If you were to cook this in your crock pot, you simply add all ingredients and cook on high for 4-6 hours. Serve over mashed potatoes.
However, because we eat it and LOVE it, I decided to can it.

Directions for canning:
Cut Roast into chunks (or buy stew meat, which is already cubed for you)
Put chunks of roast into clean pint or quart size jars (depending on the size of your family)
In pitcher, mix all remaining ingredients. (Multiply gravy mixture as needed for amount of roast you are canning. One batch of gravy mixture will fill approximately three quart sized jars.)
Pour gravy mixture over top of roast.
Use handle end of a plastic spatula and run it down the insides of the jar all the way around. This will allow the gravy to settle in around the roast .
Add more gravy until the jar is full, leaving approximately one inch headspace.
In small pan, boil flat lids for three minutes.
While lids are boiling, use damp cloth and wipe down rims of jars.
Place flat lids on jars, screw bands on.
Cook at 15 pounds of pressure for 90 minutes.
Store and enjoy!

Article from: youcancan.blogspot.com

Food Storage Tips: Types of Canned Milk

Liquid Milk

Preserved liquid milk comes in a number of forms, none of which are very similar to each other. The most common forms of these packaged milk are as follows:

Canned Milks

These are commonly called UHT milks (Ultra High Temperature) for the packaging technique used to put them up. They come in the same varieties as fresh liquid milks: whole, 2%, 1% and skim. Just recently I’ve even found whipping cream in UHT packaging (Grand Chef – Parmalat), though this may be offered only in the commercial/restaurant market. In the U.S. they have vitamin D added. The lesser fat content milks do not keep as long as whole milk and their “use by” dates are correspondingly shorter term. This milk is packaged in aseptic containers, either cans or laminated paper cartons. It has the same composition as fresh milk of the same type, and can be stored at room temperature because of the special pasteurizing process used. The milk has a boiled flavor, but much less than evaporated milk. I buy the whole milk and the dates are usually for as much six months. The milk is still usable past their dates, but the flavor soon begins to go stale and the cream separates. I am told by a friend who lived in Germany not long after this kind of canned milk began to come on the market there that they were dated for a year.With only a six month shelf life this type of canned milk naturally requires a much faster rotation cycle than other types. The only brand name for this milk I’ve seen is Parmalat. It’s a lot of bother, but to me it’s worth it to have whole, fluid milk. Recently, I have discovered that it makes excellent yogurt, with the boiled tasted disappearing. We have begun using this method for using up our Parmalat as its dates come up and it is rotated out of storage.
This is made from fresh, unpasteurized whole milk. The process removes 60% of the water; the concentrate is heated, homogenized, and in the States vitamin D is added. It is then canned and heated again to sterilize the contents. It may also have other nutrients and chemical stabilizers added. A mixture of one part water and one part evaporated milk will have about the same nutritional value of an equal amount of fresh milk. There is generally no date or “use by” code on evaporated milk.Health and nutrition food stores often carry canned, evaporated goat’s milk, in a similar concentration.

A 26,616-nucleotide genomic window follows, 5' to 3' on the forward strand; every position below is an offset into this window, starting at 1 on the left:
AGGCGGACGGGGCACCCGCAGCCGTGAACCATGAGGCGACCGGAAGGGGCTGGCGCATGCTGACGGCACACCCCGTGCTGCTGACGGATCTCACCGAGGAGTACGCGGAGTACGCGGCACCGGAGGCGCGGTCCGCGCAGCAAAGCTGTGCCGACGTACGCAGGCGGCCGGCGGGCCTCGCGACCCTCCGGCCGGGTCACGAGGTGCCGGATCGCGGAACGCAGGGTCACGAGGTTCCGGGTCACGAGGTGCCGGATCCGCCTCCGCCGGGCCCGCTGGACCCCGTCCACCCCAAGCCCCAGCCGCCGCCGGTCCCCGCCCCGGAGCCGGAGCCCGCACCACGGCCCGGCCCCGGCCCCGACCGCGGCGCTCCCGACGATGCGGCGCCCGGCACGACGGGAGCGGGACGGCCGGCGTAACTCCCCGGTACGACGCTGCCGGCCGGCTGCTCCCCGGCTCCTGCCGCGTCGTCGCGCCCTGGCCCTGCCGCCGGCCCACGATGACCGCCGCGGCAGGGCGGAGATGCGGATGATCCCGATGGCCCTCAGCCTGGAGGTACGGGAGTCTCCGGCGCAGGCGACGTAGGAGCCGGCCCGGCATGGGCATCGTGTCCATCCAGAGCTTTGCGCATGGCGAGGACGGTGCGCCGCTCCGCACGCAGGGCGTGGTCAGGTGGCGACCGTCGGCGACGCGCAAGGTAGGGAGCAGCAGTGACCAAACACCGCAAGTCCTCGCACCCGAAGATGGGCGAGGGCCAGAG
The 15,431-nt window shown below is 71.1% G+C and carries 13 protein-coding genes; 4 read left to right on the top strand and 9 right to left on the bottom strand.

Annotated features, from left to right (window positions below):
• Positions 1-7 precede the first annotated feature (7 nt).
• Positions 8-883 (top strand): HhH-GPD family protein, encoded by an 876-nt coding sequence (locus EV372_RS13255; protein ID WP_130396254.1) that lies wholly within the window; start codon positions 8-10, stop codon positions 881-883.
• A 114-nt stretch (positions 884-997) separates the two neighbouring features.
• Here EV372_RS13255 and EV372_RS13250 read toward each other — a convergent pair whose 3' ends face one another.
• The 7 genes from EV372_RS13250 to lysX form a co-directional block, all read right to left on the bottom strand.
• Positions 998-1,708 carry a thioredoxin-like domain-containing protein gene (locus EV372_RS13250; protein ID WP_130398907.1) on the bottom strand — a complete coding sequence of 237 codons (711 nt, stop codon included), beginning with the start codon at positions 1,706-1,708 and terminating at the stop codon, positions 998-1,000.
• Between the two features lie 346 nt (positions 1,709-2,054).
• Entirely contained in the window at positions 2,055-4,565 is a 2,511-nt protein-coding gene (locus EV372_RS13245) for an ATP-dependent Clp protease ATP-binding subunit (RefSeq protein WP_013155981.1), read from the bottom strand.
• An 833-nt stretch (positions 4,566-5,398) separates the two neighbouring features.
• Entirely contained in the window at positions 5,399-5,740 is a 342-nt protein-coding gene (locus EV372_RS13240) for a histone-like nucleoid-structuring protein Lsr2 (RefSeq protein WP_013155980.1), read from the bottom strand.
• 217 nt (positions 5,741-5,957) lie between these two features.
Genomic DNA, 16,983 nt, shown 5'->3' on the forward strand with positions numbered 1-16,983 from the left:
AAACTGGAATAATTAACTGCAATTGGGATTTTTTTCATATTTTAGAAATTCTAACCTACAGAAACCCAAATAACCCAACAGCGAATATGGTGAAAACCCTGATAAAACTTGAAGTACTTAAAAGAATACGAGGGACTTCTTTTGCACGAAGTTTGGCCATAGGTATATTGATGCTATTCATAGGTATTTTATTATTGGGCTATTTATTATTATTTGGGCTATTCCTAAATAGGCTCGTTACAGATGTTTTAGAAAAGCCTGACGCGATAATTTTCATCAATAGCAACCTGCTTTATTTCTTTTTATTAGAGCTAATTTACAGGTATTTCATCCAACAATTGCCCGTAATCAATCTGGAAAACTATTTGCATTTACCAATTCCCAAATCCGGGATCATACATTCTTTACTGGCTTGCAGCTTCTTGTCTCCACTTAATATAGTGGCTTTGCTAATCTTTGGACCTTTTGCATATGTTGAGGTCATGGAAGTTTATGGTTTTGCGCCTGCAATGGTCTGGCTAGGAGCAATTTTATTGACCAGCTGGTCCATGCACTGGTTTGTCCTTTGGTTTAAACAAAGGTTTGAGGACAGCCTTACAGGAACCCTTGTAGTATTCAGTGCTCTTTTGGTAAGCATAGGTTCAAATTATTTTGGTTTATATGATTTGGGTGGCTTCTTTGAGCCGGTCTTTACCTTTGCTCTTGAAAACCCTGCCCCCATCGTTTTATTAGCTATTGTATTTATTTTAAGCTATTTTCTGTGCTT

Sweetened Condensed
This milk goes through much less processing than evaporated milk. It starts with pasteurized milk combined with a sugar solution. The water is then extracted until the mixture is less than half its original weight. It is not heated because the high sugar content prevents spoilage. It’s very high in calories, too: 8 oz has 980 calories.Although it is often hard to find, the label has a stamped date code which indicates the date by which it should be consumed. Sweetened, condensed milk may thicken and darken as it ages, but it is still edible.

Shelf Life of Canned Milks

Unopened cans of evaporated milk can be stored on a cool, dry shelf for up to six months. Canned milk (UHT) should be stored till the stamped date code on the package (3 – 6 months). Check the date on sweetened, condensed milk for maximum storage.

Article from: www.survival-center.com

Emergency Preparation: 10 Things to Know about 72 Hour Kit

1. 72 hours in not long enough. We have learned in every disaster since Katrina that these kits should be 120 hours, at least.

2. Your kit should be kept in a location near an exit door but away from water heaters and furnaces. Also keep a pair of comfortable walking/work shoes with your pack.

3. The best container for you pack is one that allows your hands to remain free. You are then more able to carry children, pets or additional supplies.

4. Each family member should have their own pack. This provides added safety and a sense of empowerment for children. Heavy items should be taken out of young children’s packs and carried by the older children or adults. Light weight items can be redistributed to a child’s pack from the adult packs such as extra shirts and toilet paper, leaving room for heavier items.

5.Your extra keys and a light source should be kept in an outside pocket or at the top of your pack for easy access in an emergency.

6. Use your kits before an emergency occurs. Take them “camping” in the back yard. This will help your children feel more secure when the emergency arises and you have to use your kits. It will also help you determine any other items you may wish to add to your kits.

7. Rotate the food and water in your kits. Never add food to your kit that will increase your thirst such a jerky. If you are in doubt eat the item and see if you get thirsty shortly thereafter.

8. A Grab and Go Kit should be added to your emergency supplies. These should include shelter, sanitation, and cooking supplies. These should be kept in a waterproof container such as a 5 gallons plastic bucket.

9. Check your kit yearly for expired batteries, prescriptions and other medications. Also check clothing items to make sure they still fit.

10. Never store batteries in your flashlights or radios batteries can leak and ruin your them.

Article from:blog.totallyready.com